Williams also says there is no set limit as to how many animals people can own in Ottumwa. It just depends on if they can all be taken care of and if the area is properly taken care of.

      Williams says the department will investigate not only the continued welfare of the animals, but also the fact that Stanbridge was apparently running an unlicensed shelter.

      KTVO attempted to contact Stanbridge on Wednesday but so far she has not returned any calls.

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      UPDATE - KTVO acquired the tape from the Ottumwa Police Department that led to the arrest.

      A self-described animal rights activist was arrested Tuesday afternoon on charges she abused at least one dog.

      Noelle Stanbridge, 41, was taken into custody on at her residence at 327 Appanoose Street on Ottumwa's south side.

      Ottumwa police tell KTVO that they came into possession of the videotape that showed Stanbridge beating a dog in her back yard. On the basis of that tape, Ottumwa police, led by Animal Control Officer Jeff Williams, served a warrant at the Appanoose Street residence.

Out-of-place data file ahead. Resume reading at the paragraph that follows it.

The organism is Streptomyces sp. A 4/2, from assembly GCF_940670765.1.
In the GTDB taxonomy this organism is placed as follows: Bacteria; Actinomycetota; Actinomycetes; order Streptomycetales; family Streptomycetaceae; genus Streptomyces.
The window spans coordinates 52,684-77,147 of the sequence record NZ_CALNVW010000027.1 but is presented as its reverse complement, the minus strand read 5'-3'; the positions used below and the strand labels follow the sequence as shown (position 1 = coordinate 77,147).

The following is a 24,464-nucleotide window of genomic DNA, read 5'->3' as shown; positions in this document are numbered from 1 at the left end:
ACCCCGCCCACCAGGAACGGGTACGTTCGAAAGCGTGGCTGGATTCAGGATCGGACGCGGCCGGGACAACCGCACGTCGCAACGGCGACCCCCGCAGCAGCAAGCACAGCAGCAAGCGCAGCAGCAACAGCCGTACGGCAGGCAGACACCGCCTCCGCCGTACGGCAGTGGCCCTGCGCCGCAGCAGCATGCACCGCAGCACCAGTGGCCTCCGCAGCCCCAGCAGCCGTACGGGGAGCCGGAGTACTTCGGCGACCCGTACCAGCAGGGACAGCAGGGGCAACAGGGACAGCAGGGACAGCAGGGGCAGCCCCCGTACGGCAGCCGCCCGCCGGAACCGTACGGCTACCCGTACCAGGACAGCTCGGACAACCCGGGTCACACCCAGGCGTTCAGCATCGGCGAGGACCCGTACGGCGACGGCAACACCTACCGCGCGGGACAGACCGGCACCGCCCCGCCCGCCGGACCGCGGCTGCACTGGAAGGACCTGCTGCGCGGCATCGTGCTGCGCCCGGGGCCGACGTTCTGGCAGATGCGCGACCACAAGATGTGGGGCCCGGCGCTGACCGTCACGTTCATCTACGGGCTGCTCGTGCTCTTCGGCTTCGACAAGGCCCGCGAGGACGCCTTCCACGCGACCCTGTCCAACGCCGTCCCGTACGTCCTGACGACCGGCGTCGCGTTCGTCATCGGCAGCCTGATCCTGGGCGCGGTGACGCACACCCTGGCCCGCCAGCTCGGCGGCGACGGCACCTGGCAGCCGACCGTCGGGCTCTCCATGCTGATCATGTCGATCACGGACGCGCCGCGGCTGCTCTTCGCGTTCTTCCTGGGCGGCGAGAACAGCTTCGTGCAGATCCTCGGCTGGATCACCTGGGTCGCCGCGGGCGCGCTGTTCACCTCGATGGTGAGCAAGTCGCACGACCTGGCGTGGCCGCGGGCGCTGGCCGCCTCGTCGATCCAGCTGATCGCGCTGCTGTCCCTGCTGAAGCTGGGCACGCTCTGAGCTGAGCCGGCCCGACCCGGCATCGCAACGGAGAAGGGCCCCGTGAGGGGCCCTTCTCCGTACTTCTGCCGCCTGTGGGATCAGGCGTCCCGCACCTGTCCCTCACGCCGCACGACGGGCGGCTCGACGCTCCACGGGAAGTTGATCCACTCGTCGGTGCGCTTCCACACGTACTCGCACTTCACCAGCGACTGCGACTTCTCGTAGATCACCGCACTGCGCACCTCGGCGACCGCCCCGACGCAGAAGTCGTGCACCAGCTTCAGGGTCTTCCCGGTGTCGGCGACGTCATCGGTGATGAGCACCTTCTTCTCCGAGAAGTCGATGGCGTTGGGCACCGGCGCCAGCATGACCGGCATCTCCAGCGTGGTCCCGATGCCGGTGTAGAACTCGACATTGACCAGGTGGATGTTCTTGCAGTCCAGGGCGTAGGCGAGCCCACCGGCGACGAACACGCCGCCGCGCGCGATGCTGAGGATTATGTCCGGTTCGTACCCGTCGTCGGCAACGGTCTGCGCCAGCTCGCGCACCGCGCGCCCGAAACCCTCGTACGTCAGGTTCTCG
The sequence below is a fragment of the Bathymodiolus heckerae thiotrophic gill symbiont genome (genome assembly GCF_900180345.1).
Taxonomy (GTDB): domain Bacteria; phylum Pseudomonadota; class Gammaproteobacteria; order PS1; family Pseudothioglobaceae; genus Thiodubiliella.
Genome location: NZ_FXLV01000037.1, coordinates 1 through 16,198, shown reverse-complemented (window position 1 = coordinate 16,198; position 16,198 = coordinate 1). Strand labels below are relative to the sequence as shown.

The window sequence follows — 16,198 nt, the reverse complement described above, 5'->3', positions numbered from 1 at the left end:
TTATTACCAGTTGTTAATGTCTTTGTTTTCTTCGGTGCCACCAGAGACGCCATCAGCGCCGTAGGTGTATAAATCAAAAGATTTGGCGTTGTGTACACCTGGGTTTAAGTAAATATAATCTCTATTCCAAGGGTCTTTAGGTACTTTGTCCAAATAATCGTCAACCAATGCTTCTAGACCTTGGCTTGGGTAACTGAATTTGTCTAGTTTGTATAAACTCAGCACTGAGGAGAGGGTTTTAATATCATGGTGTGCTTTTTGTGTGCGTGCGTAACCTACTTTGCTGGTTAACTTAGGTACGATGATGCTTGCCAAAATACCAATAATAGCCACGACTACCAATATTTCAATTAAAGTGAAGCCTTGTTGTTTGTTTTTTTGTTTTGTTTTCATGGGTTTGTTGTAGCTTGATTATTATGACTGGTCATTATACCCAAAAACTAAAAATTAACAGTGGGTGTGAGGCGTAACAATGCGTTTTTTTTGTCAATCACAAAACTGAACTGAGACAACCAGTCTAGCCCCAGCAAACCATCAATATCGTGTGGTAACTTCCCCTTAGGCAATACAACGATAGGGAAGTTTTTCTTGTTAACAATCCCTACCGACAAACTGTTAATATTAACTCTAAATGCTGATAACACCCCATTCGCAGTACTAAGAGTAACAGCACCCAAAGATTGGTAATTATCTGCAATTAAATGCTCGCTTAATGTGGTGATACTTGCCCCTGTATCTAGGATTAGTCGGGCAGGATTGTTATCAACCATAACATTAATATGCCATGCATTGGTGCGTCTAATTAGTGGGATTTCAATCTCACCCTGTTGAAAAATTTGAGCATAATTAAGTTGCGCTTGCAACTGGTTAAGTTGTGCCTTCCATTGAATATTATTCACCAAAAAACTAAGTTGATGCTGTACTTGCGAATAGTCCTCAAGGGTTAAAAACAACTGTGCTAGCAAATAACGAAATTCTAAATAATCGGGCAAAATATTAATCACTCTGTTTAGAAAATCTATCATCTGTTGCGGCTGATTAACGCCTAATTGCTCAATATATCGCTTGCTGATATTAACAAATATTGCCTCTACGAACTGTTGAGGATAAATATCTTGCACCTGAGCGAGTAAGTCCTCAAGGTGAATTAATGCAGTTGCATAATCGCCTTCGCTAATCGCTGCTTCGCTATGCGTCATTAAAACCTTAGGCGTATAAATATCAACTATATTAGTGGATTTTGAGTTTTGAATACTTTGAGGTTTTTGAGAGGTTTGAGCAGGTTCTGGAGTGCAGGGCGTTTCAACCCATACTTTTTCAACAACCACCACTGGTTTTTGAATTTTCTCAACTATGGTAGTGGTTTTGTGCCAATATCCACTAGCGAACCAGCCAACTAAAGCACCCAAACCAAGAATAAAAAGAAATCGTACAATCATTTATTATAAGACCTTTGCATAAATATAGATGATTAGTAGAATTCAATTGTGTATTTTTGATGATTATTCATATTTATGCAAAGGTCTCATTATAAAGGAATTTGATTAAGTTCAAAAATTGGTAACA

At the scene, officers would not comment on what they found in the house, but Stanbridge was taken into custody.

      KTVO reporters observed at least one canine at the residence.

      Stanbridge has described herself as an animal rights activist, going so far as to make numerous attempts to rescue stray animals in town.

      In an April 2010 interview with KTVO, Stanbridge said that she had personally rescued between 100 and 200 animals in her six years in Ottumwa. At that time Ottumwa police advised Stanbridge that she could not run an impromptu animal rescue operation. And Chief Jim Clark told KTVO that while he sympathized with people wanting to rescue strays, the best policy was to simply follow the law.Noelle Stanbridge's facebook page (you will need to sign into facebook)